Air New Zealand says 441 job losses announced yesterday may not be the limit of staff cuts needed to boost profitability, although it will strive to maintain customer service.

Chief executive Rob Fyfe, who will stand down at the end of this year, said the majority Government-owned airline had been "at pains to protect the value proposition to our customers" while seeking operating efficiencies.

"We think that's very powerful - the source of competitive advantage, so this has been very focused on looking at non-customer-facing functions within the business", he said of the job-shredding exercise.

But the Engineering, Printing and Manufacturing Union said it expected to lose about 30 jobs among its members.


Neither could Mr Fyfe "preclude" the possibility of more job cuts in future, on top of 441 positions due to be abolished by July by the airline in which the Government wants to sell down its 74 per cent ownership stake to 51 per cent.

Although the airline has 8232 staff, Mr Fyfe said 193 job cuts had already been made since July, and 73 more would be achieved through not replacing staff yet to resign.

That would leave Air New Zealand having to lay off 175 more, mainly from management and support rather than front-line roles, and redundancy consultations had begun yesterday morning.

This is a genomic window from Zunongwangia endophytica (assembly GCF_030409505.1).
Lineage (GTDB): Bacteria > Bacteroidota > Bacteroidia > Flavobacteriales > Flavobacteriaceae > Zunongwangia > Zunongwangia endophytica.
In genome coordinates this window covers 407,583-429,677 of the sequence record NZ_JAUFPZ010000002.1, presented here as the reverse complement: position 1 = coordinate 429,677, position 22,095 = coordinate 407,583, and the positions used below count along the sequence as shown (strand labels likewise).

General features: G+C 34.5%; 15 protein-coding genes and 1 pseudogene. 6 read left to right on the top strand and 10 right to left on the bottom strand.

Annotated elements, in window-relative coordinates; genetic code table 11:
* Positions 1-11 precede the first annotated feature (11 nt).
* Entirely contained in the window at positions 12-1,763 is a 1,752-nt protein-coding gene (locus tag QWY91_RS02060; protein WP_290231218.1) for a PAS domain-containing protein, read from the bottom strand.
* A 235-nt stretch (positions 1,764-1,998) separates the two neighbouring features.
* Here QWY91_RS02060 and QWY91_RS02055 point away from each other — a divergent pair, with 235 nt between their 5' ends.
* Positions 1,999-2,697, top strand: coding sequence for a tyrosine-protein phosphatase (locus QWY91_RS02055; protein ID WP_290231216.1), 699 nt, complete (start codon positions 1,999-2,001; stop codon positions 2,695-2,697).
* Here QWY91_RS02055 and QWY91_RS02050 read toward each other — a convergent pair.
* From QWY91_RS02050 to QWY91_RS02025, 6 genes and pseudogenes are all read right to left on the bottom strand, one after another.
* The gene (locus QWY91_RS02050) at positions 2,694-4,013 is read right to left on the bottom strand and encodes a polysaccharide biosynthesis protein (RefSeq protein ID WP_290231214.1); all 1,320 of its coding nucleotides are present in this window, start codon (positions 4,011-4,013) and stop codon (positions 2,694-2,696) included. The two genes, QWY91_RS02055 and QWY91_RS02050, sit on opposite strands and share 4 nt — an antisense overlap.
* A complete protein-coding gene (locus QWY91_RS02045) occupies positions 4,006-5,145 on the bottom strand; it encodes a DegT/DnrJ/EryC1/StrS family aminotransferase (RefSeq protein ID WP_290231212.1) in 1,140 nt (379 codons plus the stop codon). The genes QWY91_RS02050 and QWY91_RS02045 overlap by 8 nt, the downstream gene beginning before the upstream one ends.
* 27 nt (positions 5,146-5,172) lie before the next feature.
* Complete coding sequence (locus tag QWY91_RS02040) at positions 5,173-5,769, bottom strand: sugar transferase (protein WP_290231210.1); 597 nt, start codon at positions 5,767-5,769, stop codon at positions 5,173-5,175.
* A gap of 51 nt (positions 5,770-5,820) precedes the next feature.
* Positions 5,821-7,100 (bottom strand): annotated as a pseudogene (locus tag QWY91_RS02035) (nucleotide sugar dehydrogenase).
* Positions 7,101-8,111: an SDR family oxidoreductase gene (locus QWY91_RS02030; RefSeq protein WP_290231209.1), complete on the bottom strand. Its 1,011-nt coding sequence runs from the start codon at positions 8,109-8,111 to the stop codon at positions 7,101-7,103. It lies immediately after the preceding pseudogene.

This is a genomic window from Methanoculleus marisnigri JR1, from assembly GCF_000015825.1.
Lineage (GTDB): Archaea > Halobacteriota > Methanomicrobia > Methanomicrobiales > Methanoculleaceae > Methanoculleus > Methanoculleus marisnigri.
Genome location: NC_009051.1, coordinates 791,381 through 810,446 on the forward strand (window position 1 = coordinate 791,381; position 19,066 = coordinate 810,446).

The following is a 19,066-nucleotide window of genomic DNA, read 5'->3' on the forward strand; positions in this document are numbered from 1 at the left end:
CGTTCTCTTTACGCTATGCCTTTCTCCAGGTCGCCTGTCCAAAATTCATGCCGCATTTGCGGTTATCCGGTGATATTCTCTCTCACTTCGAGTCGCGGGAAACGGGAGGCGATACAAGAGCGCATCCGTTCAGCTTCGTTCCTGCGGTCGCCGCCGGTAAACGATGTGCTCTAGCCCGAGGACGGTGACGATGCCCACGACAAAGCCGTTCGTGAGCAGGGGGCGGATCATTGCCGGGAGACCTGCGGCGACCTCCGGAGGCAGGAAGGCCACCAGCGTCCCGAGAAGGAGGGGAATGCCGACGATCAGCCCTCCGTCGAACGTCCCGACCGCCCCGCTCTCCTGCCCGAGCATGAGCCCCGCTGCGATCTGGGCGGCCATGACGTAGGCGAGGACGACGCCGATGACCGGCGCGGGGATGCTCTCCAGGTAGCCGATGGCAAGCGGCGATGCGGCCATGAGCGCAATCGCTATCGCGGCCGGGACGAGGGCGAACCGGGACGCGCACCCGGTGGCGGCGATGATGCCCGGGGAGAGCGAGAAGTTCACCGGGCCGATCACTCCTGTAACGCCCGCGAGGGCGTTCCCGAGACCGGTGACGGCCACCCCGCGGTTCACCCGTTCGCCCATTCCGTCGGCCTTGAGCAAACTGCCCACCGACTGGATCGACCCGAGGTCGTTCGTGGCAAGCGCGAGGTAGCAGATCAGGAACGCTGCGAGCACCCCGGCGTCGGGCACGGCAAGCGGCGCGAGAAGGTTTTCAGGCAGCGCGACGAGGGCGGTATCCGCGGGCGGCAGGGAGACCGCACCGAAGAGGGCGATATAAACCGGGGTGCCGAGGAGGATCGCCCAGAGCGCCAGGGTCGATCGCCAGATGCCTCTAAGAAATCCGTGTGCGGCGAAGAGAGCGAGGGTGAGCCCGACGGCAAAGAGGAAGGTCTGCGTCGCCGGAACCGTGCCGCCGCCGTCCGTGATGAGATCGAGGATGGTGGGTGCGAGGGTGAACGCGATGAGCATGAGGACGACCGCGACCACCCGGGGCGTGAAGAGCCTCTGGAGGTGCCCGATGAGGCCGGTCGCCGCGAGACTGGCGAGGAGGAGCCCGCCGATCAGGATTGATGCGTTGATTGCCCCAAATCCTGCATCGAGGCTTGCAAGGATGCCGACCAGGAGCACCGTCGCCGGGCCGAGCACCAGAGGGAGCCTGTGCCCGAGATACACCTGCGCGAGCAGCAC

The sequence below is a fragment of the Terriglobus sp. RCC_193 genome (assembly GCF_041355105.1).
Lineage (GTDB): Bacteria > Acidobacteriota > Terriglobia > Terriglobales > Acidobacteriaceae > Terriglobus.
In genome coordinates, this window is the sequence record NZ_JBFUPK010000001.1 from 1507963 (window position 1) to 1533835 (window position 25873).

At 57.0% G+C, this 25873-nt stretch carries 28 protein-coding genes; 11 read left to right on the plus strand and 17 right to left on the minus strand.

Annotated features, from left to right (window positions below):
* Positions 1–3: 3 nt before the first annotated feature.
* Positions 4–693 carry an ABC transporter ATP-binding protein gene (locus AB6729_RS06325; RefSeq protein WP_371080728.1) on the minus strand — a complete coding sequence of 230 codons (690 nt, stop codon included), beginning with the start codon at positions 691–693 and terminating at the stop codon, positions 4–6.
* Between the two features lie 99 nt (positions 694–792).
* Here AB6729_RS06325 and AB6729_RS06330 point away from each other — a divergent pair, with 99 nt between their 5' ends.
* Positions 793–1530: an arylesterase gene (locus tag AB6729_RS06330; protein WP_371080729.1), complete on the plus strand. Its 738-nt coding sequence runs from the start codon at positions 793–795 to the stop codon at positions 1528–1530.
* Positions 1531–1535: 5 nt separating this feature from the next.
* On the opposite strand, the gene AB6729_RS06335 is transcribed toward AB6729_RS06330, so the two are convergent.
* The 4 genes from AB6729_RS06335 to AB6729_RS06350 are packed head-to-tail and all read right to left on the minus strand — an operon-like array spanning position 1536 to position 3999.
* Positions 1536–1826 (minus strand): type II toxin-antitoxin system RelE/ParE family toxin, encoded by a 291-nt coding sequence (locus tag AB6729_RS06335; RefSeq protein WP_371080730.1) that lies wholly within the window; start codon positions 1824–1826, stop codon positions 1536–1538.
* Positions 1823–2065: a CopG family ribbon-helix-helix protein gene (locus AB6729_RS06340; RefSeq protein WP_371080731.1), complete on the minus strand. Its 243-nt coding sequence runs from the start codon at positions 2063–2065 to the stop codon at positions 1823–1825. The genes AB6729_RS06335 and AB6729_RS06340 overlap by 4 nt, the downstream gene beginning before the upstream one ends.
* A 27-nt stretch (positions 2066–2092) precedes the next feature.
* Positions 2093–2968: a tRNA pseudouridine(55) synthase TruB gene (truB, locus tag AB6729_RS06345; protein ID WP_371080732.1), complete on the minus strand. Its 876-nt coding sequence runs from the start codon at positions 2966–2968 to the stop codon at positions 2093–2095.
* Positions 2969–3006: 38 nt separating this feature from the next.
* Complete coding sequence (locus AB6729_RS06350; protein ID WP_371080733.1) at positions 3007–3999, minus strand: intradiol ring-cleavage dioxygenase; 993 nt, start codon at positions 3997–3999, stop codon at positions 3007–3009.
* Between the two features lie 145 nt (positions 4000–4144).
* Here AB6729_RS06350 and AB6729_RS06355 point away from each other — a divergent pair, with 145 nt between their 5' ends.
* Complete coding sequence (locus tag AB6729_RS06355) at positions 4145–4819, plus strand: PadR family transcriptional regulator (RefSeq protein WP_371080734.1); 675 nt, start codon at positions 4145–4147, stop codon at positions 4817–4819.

Mr Fyfe said that if more cuts were needed to improve the airline's annual profitability by $195 million by 2015, compared with just $38 million after tax reported yesterday, "we will be looking to use attrition wherever we can".

"A very difficult time for people when we have to envisage compulsory redundancies and that is certainly a last resort."

He said the job losses would not see an end to any "major functions" in the business.

"But we've looked at everything from all the reports we produce for example, saying do we need to produce all those reports [and] we're actually creating some new jobs.

"Net, we're losing jobs but we're looking at functions we currently outsource, whether it would be cheaper to bring those inside the company.


"Or likewise whether there are some things we do inside the company that we should look at outsourcing."

Mr Fyfe said the need for such deep cuts followed a doubling of the price of jet fuel over the past three years, in which the weak global economy was hindering Air New Zealand's ability to pass higher costs to passengers.

Airline chairman John Palmer reported solid business for its domestic operation helped by the Rugby World Cup and improved market share between New Zealand and Australia.

But he said the international long-haul network continued to face challenges in the European and Japanese travel markets.

Mr Fyfe said a review of long-haul flights, in which he has previously refused to rule out withdrawing the airline's flagship daily services to London, was nearing completion.

He expected to make announcements about the review in coming weeks, as it focused on strengthening its Pacific Rim network.


Air New Zealand this week announced it would begin its first international flights to Queensland's Sunshine Coast this winter in alliance with Virgin Australia, and that it would operate a twice-weekly service to Bali from June to October.

Mr Fyfe also yesterday announced the airline's first foray into South America, in the form of a charter flight in September to take the All Blacks and their fans to Argentina.